Lyft warns it may never make any money


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Lyft off.

Congratulations to Lyft for kicking off our 2019 IPO party! The company’s registration statement is here. It is very pink.

Unlike Uber, which has shared its financials with investors and select media for the last several years, Lyft has widely disclosed relatively little financial information until now. Delving into it gives us a better sense of how Lyft and Uber stack up.

Bookings (defined by Lyft as total value of rides and other revenue, such as shared scooter and bike fees, but not including tips, tolls, sales tax, and other parts of bookings that are passed straight from the customer to the driver or government)

Revenue (portion of bookings Lyft takes in service fees and commissions; roughly the share of sales left after paying out regular wages to drivers)

Net profit (spoiler, it’s a loss)

Meanwhile in risk factors, Lyft warned it has never made any money and can’t promise it ever will, a disclaimer popularized by companies like Twitter, Square, Etsy, Box, Dropbox, Snap, Blue Apron, Shopify, Twilio, Spotify, and of course the patron saint of all profitless companies, Amazon. As a writer on the internet, I guarantee you that any time you critique a company for being unprofitable, someone will pop up somewhere else on the internet to inform you that your analysis is sadly misinformed, and has missed that Amazon also was not profitable, and would you really bet against Amazon, because that seems awfully stupid. My counterpoint to this is that it seems statistically unlikely that every new unprofitable company will become the Amazon of its era, and in the ride-hail space in particular I would place my bets on Uber before Lyft, but sure, you never know, stranger things have happened.

Elsewhere in Lyft IPO coverage:


An updated version of last week’s Louisville scooter analysis is on Quartz. After consulting with resident Quartz data expert Dan Kopf, I limited the analysis to the 129 scooter IDs that first appeared in August 2018—the initial cohort of Birds, you could say, as Lime didn’t start operating in Louisville until November). Also, after Louisville chief data officer Michael Schnuerle said he wasn’t sure how scooter IDs were assigned, I asked Bird to share how it defined the ID number. Bird declined. With that in mind, here are the updated Louisville findings:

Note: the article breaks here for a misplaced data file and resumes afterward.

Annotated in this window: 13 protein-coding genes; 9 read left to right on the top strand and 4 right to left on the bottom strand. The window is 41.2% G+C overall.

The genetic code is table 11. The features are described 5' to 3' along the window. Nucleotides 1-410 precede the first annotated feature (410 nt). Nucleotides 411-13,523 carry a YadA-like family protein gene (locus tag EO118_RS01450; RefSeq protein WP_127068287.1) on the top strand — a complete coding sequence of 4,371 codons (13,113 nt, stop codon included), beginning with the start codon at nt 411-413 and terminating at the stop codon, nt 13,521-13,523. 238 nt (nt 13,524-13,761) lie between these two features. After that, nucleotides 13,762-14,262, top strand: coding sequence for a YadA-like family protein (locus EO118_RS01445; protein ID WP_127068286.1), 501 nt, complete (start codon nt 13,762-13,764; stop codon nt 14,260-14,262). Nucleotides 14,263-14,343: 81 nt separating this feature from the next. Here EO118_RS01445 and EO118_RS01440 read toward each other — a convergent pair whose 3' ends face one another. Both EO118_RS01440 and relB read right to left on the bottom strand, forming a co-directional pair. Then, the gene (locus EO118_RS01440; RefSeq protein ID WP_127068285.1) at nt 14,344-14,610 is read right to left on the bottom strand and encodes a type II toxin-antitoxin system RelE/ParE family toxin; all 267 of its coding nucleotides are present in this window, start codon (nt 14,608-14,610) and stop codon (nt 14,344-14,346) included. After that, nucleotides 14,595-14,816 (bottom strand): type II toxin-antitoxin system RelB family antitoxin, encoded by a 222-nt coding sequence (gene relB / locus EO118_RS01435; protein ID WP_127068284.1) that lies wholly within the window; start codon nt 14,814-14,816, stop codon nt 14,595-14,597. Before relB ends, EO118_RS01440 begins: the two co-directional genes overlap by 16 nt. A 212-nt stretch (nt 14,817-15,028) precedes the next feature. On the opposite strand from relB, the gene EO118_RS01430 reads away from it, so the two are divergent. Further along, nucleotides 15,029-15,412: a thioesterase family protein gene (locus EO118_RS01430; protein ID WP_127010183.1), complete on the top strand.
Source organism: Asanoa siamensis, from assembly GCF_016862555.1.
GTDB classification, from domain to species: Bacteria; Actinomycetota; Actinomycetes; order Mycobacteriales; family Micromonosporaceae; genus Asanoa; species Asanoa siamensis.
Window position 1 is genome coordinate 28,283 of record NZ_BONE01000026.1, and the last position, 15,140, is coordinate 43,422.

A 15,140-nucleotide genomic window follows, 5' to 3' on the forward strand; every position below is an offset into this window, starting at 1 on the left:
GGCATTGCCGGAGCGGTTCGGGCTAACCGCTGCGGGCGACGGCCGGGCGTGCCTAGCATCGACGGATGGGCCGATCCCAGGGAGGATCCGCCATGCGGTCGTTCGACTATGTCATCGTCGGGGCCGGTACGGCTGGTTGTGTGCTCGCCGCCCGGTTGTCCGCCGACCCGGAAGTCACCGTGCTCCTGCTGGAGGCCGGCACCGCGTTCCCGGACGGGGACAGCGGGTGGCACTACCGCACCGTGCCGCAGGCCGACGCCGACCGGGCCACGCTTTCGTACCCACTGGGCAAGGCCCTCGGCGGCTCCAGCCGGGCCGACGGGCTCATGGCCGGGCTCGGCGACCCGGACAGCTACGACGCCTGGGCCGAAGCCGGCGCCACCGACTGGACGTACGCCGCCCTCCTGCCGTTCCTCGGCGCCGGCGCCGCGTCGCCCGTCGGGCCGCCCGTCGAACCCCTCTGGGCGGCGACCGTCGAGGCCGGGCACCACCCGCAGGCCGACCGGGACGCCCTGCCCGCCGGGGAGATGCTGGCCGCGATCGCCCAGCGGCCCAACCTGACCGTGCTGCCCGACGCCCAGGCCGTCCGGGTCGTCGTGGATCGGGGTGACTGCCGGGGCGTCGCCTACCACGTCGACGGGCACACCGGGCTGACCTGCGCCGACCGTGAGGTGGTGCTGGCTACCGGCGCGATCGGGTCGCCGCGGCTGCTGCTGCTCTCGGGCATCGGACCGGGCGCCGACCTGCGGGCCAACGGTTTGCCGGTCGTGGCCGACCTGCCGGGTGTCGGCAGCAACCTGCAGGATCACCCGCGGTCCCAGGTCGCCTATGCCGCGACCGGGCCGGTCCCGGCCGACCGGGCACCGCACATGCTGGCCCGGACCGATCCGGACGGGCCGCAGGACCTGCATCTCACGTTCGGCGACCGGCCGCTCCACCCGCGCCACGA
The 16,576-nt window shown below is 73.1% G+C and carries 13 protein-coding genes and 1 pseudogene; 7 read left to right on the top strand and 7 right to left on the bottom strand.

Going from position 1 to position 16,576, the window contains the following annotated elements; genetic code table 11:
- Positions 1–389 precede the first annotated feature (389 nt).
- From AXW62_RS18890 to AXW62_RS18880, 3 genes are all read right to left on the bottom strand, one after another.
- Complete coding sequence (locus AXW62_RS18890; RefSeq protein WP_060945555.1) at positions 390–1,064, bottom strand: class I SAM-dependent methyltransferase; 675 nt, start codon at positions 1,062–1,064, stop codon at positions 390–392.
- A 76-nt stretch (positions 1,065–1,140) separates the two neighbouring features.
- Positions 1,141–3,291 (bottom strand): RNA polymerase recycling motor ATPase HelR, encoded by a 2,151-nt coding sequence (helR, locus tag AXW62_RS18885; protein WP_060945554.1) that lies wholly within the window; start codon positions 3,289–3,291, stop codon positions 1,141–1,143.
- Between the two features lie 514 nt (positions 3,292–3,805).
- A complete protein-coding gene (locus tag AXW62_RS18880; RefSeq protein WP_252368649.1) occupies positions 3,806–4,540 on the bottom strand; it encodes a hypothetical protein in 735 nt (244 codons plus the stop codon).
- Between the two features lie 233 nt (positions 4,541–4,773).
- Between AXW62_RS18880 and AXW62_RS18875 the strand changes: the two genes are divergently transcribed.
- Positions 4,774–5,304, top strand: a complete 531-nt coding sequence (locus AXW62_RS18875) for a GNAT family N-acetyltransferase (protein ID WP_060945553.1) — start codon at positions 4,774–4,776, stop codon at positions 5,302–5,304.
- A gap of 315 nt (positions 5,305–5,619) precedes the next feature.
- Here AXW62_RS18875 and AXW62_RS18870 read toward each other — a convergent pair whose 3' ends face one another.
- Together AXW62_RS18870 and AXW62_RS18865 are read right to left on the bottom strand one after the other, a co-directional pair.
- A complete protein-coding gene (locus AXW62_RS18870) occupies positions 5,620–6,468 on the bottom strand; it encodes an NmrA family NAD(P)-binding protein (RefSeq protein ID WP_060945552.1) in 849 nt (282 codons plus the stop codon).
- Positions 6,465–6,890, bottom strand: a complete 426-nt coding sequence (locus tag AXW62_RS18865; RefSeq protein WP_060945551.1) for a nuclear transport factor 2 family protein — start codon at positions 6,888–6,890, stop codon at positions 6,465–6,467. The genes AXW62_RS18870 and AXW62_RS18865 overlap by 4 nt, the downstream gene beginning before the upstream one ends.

• Average scooter lifespan was 28.8 days

  • Five of the 129 initial-cohort scooters disappeared the same day they went into service (a lifespan of “0” days)

  • The scooter with the longest lifespan made it 112 days, last appearing in the data on Nov. 29

  • Only seven of 129 scooters lasted more than 60 days

We also added some caveats, which I think are worth repeating here:

It’s possible the scooters Bird launched with in Louisville were already worn down from use elsewhere. It’s possible that after about a month Bird removed scooters from circulation in Louisville and put them in another city. It’s possible that if a scooter receives significant repairs, it’s put back into the market with a new ID number. It’s possible that our hero 112-day scooter is still out there somewhere! We don’t know, and the people who do aren’t sharing the information.

All that said, it’s also possible that the average scooter really was rendered useless after 28.8 days. As I said last week, the initial devices were clearly not designed for heavy shared use. Another factor we didn’t discuss last week is vandalism, which has plagued shared electric scooters across the US since they began rolling out. Where there are scooters, there are also people who will light them on fire, toss them into lakes and oceans, or hang them in trees, all surefire ways to shorten their lives. You can witness much of this on “birdgraveyard,” an Instagram account that documents scooter “deaths” and has nearly 80,000 followers. Scooter advocates argue these “bad actors” will eventually get bored, but as anyone who has walked around a city recently could attest, people never seem to tire of removing the front wheel from a bike.